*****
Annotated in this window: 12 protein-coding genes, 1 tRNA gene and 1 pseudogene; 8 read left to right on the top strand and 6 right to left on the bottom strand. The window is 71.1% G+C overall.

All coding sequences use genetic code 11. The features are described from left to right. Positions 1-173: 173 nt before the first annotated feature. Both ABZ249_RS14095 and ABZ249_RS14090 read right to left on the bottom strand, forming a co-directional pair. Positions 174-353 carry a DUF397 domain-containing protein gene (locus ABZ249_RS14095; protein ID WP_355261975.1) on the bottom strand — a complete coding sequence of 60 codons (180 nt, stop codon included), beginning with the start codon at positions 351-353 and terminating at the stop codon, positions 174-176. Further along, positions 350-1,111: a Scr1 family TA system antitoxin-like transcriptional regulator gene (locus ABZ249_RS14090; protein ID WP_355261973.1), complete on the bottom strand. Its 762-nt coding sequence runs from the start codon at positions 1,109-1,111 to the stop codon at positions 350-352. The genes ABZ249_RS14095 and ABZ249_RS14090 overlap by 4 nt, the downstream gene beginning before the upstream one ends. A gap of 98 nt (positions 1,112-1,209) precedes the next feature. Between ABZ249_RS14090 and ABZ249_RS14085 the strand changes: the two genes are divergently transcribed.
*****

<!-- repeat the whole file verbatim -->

Annotated in this window: 12 protein-coding genes, 1 tRNA gene and 1 pseudogene; 8 read left to right on the top strand and 6 right to left on the bottom strand. The window is 71.1% G+C overall.

All coding sequences use genetic code 11. The features are described from left to right. Positions 1-173: 173 nt before the first annotated feature. Both ABZ249_RS14095 and ABZ249_RS14090 read right to left on the bottom strand, forming a co-directional pair. Positions 174-353 carry a DUF397 domain-containing protein gene (locus ABZ249_RS14095; protein ID WP_355261975.1) on the bottom strand — a complete coding sequence of 60 codons (180 nt, stop codon included), beginning with the start codon at positions 351-353 and terminating at the stop codon, positions 174-176. Further along, positions 350-1,111: a Scr1 family TA system antitoxin-like transcriptional regulator gene (locus ABZ249_RS14090; protein ID WP_355261973.1), complete on the bottom strand. Its 762-nt coding sequence runs from the start codon at positions 1,109-1,111 to the stop codon at positions 350-352. The genes ABZ249_RS14095 and ABZ249_RS14090 overlap by 4 nt, the downstream gene beginning before the upstream one ends. A gap of 98 nt (positions 1,112-1,209) precedes the next feature. Between ABZ249_RS14090 and ABZ249_RS14085 the strand changes: the two genes are divergently transcribed.